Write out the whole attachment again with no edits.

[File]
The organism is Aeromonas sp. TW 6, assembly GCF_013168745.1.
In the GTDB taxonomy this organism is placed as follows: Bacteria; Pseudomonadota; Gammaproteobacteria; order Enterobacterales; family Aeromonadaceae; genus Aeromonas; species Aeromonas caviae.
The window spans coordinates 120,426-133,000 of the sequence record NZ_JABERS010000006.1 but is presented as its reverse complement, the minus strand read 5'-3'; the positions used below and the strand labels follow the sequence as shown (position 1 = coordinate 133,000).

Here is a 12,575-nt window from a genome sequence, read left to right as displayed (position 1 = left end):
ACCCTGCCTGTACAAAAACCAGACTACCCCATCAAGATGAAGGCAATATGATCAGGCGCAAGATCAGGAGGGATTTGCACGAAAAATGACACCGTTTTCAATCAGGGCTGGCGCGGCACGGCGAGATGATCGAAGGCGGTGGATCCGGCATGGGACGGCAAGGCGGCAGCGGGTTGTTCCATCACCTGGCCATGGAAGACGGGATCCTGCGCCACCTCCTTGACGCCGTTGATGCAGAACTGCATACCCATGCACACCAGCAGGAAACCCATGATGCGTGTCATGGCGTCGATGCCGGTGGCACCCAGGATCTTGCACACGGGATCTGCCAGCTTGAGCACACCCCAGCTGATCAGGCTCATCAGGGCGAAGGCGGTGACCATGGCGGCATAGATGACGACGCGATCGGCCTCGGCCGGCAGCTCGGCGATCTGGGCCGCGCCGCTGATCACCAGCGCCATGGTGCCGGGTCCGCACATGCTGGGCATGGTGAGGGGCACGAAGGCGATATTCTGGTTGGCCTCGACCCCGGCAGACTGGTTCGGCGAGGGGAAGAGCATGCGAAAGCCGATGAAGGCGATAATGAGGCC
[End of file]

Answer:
The organism is Aeromonas sp. TW 6, assembly GCF_013168745.1.
In the GTDB taxonomy this organism is placed as follows: Bacteria; Pseudomonadota; Gammaproteobacteria; order Enterobacterales; family Aeromonadaceae; genus Aeromonas; species Aeromonas caviae.
The window spans coordinates 120,426-133,000 of the sequence record NZ_JABERS010000006.1 but is presented as its reverse complement, the minus strand read 5'-3'; the positions used below and the strand labels follow the sequence as shown (position 1 = coordinate 133,000).

Here is a 12,575-nt window from a genome sequence, read left to right as displayed (position 1 = left end):
ACCCTGCCTGTACAAAAACCAGACTACCCCATCAAGATGAAGGCAATATGATCAGGCGCAAGATCAGGAGGGATTTGCACGAAAAATGACACCGTTTTCAATCAGGGCTGGCGCGGCACGGCGAGATGATCGAAGGCGGTGGATCCGGCATGGGACGGCAAGGCGGCAGCGGGTTGTTCCATCACCTGGCCATGGAAGACGGGATCCTGCGCCACCTCCTTGACGCCGTTGATGCAGAACTGCATACCCATGCACACCAGCAGGAAACCCATGATGCGTGTCATGGCGTCGATGCCGGTGGCACCCAGGATCTTGCACACGGGATCTGCCAGCTTGAGCACACCCCAGCTGATCAGGCTCATCAGGGCGAAGGCGGTGACCATGGCGGCATAGATGACGACGCGATCGGCCTCGGCCGGCAGCTCGGCGATCTGGGCCGCGCCGCTGATCACCAGCGCCATGGTGCCGGGTCCGCACATGCTGGGCATGGTGAGGGGCACGAAGGCGATATTCTGGTTGGCCTCGACCCCGGCAGACTGGTTCGGCGAGGGGAAGAGCATGCGAAAGCCGATGAAGGCGATAATGAGGCC